How sixth grade fail PC Mustafa built his Rs 62-crore food company
P.C. MUSTAFA, founder, ID Special Foods
Hello, we are here with a first motivational story of an amazing Enterpreneur who built a food company worth Rs 62- crore being a sixth grade fail student. Now let us introduce you with his inspirational story. This will be a great lesson for those enterpreneur who give up so soon.
In beginning while growing up in an illiterate and backward farmer’s family in a remote part of Wayanad, Kerala, P.C. Mustafa did not have a lot of expectations from him. He was born in a remote village. There was lack of basic and neccessary facilities. He was poor in studies and he got failed in Class VI.” This was just the craziest shock he needed. He knew very well that he has to work on the feild if he failed in studies, he decided to take another shot to educate himself. But this time, he succeeded, and a few years later he managed to join National Institute of Technology for his engineering course at Calicut. He got his first job with Motorola in Bangalore. After some time, the motorola company deputed him to the UK on a long-term project.
Living all alone, he decided to look for a way out. He decided to go to the hometown of all Malayalis, in the Gulf. He successfully joined Citibank technology department where he worked for seven years in the region, including Dubai and Riyadh. But Still, his heart was fixated on India, as he wanted to spend some time with his parents. Another ambition was pursuing higher education.
After he returned to India, Mustafa pursued the MBA executive programme at Indian Institute of Management, at Bangalore. It was during his course that he decided to take entrepreneurship in his carrier. His cousins – Sanshudeen T.K., Abdul Nazer, Jafar T.K. and Noushad T.A. – owned a kirana shop in Thipassandra, in Bangalore . He use to sit in the shop in holidays and weekends. After IIM, he could have got a job anywhere, but he decided to go on his own risk . Sitting in the shop Mustafa always noticed women buying batter for dosas and idlis. In spite of the irregular supply of the batter and poor quality, womens have no doubts in buying. This gave him the idea to enter the packaged food business for which he invested his Rs 14 lakh savings.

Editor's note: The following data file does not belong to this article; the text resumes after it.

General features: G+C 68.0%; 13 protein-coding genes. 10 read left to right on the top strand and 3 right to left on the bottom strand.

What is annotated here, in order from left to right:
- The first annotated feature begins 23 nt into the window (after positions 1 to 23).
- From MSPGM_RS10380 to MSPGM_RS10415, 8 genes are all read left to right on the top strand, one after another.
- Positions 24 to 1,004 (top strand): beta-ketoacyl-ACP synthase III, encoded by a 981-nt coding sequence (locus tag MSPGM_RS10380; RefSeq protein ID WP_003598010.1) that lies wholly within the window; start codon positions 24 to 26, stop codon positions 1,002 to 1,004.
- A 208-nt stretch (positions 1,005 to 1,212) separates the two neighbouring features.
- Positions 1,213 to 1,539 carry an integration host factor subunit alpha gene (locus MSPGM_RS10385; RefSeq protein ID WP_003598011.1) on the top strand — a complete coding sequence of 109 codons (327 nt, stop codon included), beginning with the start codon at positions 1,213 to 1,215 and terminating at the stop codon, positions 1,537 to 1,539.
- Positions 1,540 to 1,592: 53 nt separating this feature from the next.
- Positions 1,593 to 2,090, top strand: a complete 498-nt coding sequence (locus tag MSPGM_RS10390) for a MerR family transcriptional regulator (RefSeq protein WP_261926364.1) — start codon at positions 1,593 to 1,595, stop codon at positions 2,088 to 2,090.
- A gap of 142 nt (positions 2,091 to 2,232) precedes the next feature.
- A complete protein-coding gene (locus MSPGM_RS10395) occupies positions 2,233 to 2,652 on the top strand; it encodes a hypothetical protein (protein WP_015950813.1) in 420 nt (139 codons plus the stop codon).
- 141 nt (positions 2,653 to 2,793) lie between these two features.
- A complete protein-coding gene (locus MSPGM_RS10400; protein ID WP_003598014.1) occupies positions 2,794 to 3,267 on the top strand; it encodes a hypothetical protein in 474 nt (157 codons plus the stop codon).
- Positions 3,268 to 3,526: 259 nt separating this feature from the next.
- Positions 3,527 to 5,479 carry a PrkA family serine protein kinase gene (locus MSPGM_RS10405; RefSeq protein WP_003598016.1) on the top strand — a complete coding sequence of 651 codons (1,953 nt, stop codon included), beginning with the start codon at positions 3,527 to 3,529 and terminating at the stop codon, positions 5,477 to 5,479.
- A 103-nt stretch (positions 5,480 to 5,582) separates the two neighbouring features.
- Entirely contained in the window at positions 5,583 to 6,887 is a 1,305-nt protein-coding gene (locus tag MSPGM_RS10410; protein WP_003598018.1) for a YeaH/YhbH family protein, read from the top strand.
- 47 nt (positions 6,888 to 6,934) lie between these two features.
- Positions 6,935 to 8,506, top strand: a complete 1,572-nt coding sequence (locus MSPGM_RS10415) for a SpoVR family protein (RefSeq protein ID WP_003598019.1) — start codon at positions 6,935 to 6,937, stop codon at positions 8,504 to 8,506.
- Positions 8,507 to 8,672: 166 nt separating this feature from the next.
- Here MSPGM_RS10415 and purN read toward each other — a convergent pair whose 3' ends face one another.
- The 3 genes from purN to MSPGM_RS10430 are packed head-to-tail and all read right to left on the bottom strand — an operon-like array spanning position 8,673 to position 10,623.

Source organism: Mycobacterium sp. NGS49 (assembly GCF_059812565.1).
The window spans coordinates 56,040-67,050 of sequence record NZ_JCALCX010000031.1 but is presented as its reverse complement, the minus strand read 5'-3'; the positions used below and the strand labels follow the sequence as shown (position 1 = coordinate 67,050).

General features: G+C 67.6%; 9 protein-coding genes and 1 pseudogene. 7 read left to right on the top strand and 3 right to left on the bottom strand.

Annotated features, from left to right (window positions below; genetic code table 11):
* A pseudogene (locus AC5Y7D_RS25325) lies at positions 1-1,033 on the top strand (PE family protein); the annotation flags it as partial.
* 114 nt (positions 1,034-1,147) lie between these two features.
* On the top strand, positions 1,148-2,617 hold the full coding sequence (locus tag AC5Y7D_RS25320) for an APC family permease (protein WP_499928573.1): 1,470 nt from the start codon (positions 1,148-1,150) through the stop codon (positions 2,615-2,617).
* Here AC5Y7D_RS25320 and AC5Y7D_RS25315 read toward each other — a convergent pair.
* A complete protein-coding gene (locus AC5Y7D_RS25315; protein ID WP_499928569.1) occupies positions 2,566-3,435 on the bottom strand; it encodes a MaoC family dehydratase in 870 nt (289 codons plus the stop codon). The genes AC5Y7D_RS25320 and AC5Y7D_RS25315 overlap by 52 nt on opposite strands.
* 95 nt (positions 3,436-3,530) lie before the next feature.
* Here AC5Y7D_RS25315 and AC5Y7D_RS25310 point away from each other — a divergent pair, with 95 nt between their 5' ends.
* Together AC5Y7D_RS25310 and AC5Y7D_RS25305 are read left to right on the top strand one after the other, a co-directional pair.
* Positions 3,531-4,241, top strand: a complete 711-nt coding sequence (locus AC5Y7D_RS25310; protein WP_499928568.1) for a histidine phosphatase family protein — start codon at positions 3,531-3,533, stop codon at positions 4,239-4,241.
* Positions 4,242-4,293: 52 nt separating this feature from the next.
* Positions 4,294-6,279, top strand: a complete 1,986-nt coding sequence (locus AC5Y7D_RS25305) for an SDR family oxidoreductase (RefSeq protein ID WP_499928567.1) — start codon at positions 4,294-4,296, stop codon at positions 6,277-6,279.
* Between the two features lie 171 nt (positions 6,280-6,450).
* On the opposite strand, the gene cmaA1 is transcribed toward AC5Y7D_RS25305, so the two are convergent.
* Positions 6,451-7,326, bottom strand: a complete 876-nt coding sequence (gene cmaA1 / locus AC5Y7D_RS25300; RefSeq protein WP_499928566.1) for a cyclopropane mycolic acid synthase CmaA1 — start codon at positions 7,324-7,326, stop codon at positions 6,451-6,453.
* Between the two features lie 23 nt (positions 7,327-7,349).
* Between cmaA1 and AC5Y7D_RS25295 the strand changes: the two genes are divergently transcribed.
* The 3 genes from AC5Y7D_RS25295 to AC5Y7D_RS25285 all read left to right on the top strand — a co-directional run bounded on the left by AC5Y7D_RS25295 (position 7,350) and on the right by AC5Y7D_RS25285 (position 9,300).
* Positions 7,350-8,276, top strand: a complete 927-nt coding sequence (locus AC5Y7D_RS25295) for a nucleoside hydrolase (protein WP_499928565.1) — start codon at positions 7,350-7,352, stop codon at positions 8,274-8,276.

He started the business with his four cousins. Most of the people have little capital and education. What matters for them is hard work. When their stores started growing, they have a ready supply of workers, usually relatives and friends. After a short time, some workers start their own stores .
Mustafa and his cousins, know the humble background and they started small. They brought 5,000 kg rice and made 15,000 kg batter from that rice, which they started distributing as samples. “The feedback from kirana customers was crucial. By the end of this huge experiment, we knew how to make ideal and better batter.”
Indian women have enormous demands on their time as they have busy schedule in house work. They are to be seen as taking care of her family by serving them fresh and tastt food. The main motive of Mustafa was to complement her efforts, not compete with her. Their aim was if the idli was tasted and fluffy well, credit should go to her.
In 2008, he decided to grow his bussiness and his cousins rented a 50-square-feet kitchen and a grinder. They started delivering batter on a scooter. Nazer use to manage the grinding while Sanshudeen took care of delivery at time. And the Malayali kirana network also helped, at least in the starting. They wanted to scale up, and built organisational structures in different place . He decided to enter the business full time and the company started operating formally.
They did not add additives or preservatives and used low-sodium salt and water purified by the reverse osmosis method for making batter. The product is 100 per cent natural. It is just like the home made product. While the company was informally known as Best Foods Pvt Ltd.
In 2010, with the expansion in their bussiness the brothers were selling 2,000 kg batter a day. The annual revenue touched Rs 4 crore. They employed 40 people for better support in their company, though distribution was limited to Bangalore only. At this stage, their attempt to expand their bussiness in Chennai failed. They learnt several lessons. The biggest reason was the poor quality of air conditioning and refrigeration facilities.
They have developed an online application for orders and booking. Now they have a bussiness of around 62 crore in India
ID today sells in eight cities . They have a total of 200 Tata Ace delivery vehicles around the seven cities in India for delivery . ID now have 650 people working with them. The amount of batter they sells in one day can make a million of idlis.
Most of the expansion has been done by their dedication and ploughing back profits.
ID special foods have planed to be present in 30 cities of India in the following six years.
Harish Bijoor, who runs a management consultancy, says scaling the fresh food business is not a easy job in todays scenario. “Unlike batter, which is a fairly standard product, succeeding in other daily food categories may be a hard work due to regional variations in taste.
But a successfull person like Mustafa says with a smile: “For a person who failed his sixth standard, I don’t think I have done badly by selling batter.”